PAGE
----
The significance of my brush with death didn't sink in at first, probably because being alive keeps you pretty busy.
Doctors and nurses were at my bed night and day asking questions, running tests, huddling to figure out what had happened to me at Keck Hospital of USC on the morning of Aug. 23, when I had one foot in the grave for somewhere between 15 and 30 seconds.
Full cardiac arrest.
My heart cut out in post-op after knee-replacement surgery. A nurse immediately began chest compressions, and I was back, unaware that I had flat-lined.
Doctors concluded a few days later that a preexisting irregular heart rhythm had become more frequent, with another scary episode 10 hours after surgery. It was a conduction issue, and I needed an electrical system backup. So I eventually went home a little later than planned, with the artificial knee and a bonus piece of hardware — a pacemaker.
Many thanks to the docs, who were great. But I want to say something about the nurses, too.
Nurses quietly go about their work in a noble profession, uncelebrated soldiers toiling through the days and nights in service to the sick, the injured and the dying.
"It never fails to be inspiring," said Andrew Fabella, a registered nurse at Keck. He's the one who knew exactly what to do when my heart stopped, because he'd done it so often in a career that began in 1999.
Fabella came to see me several times in the hospital, tracking me down in the intensive care unit and then in cardiology to see how I was doing. We'd talk about our jobs and our kids, and he said caring for the sick is a point of pride among Filipinos.
"It makes you feel good at the end of the day to know you brought somebody back," said Fabella, whose wife is also a nurse.
When I got transferred to ICU, I was getting a little grouchy for someone whose life had just been saved. A long knee recovery lay ahead, I was worried about the verdict on my heart, and I was experiencing the unique joy of trying to return to normal body function after the removal of a Foley catheter, about which I'll say no more.
"It'll be a little easier each time," said RN Liz Guillen, who was a constant comfort in telling me what to expect or translating doctor-speak.
Guillen knew her calling in high school, when she worked for a nurse practitioner. She now has one full-time nursing job, a part-time nursing job, and she'll also be a full-time student at Cal State L.A. next month, when she begins a two-year master's course to become an acute care nurse practitioner.
That was another thing about my experience — the window into a multicultural L.A. world in which there's so much striving and self-improvement among solid citizens who are too busy to worry about a lousy economy.
"I love my work," said Guillen, who appreciates the challenges each patient presents and the constant learning experience. "I enjoy it every single day."
In cardiology, RNs Anna Kim, Joshua Manikowski, Eugenia Chong and Carmen Cossio were all pros, but I spent the most time with RN Israel Gonzales. When I asked the 30-year-old if he had been a nurse very long, he said no, he'd gone to UC Riverside on a partial cross-country scholarship and left with an MBA. He and his dad started a Web company they still run.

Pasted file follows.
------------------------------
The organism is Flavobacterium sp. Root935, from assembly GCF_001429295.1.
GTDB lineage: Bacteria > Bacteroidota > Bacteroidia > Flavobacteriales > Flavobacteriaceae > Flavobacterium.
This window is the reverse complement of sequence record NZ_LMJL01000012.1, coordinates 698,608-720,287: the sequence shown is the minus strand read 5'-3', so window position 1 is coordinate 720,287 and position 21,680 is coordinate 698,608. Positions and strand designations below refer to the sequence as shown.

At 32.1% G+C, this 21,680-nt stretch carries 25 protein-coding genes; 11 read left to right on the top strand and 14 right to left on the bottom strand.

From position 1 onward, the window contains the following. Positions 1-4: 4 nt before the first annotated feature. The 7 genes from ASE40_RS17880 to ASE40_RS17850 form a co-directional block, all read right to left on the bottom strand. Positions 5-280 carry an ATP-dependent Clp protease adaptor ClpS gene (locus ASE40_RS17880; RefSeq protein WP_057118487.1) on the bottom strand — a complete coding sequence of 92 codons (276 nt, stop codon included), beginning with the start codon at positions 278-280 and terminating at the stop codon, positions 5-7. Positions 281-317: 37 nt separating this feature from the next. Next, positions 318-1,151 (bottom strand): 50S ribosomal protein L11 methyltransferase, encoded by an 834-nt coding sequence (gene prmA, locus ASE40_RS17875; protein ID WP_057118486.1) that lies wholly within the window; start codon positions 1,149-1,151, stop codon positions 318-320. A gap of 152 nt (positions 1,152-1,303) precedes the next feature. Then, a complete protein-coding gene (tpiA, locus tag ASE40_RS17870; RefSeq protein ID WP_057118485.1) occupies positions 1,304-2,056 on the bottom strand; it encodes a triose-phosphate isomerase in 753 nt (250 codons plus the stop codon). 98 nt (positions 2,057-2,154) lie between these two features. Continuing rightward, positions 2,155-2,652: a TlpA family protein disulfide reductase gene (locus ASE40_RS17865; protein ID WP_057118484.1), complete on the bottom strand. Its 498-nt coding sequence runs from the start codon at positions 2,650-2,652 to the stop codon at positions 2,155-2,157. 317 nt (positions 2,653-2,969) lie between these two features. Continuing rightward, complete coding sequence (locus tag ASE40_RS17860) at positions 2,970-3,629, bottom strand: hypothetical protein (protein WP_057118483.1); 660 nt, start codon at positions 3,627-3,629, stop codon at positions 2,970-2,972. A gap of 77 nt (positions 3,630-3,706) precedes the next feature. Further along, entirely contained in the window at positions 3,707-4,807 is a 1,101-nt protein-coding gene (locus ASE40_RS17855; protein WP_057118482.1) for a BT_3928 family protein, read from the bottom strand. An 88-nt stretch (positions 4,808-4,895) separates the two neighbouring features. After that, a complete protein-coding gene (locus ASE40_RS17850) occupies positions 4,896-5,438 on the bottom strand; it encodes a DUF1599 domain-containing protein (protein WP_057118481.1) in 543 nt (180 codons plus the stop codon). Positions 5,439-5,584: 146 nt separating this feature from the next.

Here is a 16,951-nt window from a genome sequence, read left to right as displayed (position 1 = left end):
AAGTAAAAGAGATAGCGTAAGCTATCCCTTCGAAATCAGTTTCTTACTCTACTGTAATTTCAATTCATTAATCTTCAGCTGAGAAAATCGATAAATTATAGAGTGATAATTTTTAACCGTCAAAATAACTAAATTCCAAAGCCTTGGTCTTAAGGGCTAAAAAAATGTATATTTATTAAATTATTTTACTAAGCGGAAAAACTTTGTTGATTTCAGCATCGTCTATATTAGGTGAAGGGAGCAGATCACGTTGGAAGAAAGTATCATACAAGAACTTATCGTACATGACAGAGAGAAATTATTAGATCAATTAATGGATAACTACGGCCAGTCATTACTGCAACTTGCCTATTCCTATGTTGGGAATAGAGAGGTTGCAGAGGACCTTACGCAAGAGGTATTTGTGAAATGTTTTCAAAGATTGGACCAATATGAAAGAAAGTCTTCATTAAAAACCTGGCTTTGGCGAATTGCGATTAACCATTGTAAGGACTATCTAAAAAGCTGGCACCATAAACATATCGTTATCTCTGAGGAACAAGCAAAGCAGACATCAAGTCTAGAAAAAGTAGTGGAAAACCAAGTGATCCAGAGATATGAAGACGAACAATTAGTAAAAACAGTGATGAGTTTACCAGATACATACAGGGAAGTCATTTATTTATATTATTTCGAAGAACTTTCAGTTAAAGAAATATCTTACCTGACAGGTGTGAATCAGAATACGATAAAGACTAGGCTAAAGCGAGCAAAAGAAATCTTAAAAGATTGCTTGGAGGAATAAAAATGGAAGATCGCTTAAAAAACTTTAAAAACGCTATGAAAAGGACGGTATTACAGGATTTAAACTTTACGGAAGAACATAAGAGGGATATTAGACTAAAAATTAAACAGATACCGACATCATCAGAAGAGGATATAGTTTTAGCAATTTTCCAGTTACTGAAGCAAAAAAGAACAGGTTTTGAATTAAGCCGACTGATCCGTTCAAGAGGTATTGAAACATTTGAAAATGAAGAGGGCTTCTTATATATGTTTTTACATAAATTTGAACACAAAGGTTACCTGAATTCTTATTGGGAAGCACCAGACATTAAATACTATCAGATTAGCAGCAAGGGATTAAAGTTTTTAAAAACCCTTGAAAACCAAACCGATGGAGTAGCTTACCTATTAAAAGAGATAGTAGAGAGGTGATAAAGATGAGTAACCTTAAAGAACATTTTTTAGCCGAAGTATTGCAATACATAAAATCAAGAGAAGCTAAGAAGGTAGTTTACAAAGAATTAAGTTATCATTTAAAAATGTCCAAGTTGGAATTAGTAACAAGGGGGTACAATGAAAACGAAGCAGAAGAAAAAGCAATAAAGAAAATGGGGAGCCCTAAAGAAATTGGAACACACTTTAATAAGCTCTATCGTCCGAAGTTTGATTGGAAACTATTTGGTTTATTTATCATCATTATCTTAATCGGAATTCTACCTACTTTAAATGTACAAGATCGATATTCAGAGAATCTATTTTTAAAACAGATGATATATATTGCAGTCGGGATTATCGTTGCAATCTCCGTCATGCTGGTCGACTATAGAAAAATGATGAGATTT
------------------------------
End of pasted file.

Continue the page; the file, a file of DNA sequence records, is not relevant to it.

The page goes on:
Then what was he doing in a hospital, with "RN" on his name tag?
"I wanted to take care of my family," said Gonzales, who grew up in the midst of gang activity in Chino but followed his parents' advice to focus on education and spirituality. As a kid, he said, his parents took him to rallies for social justice and to Native American spiritual ceremonies.
Gonzales helped care for his dying grandmother several years ago, and when an aunt fought breast cancer, he learned that some of his relatives carry a gene mutation that has been linked to hereditary breast and ovarian cancer. He decided he wanted to be available to other relatives as they age, helping care for them as well as advise them on exercise and diet. He was also motivated by a report projecting a critical shortage of Latino nurses.
So with an MBA in his pocket and a small business up and running, he went to nursing school, got tapped for a highly competitive residency program at Keck in 2011, and earlier this year was named rookie nurse of the year at the hospital.
"You can teach anyone the skills, but if they don't have the compassion, it's just a mechanical process," said RN John Alexiou, the mentor who nominated Gonzales for the award and advised him that "if you treat every patient as if they're family, you'll never do the wrong thing."
Gonzales said he might one day try to put his nursing and business skills together to start or manage a healthcare company. But for now, he's happy to be a nurse and he prefers the day shift, when he can better get to know patients and help them get patched up and sent home.
"I like to help," he said, and he did just that for me.
You walk into a hospital a little nervous or scared, and perhaps feeling alone. Strangers take you in and offer good counsel and comfort, often under difficult circumstances.
To Gonzales, Guillen and Fabella — and to all the others — one word: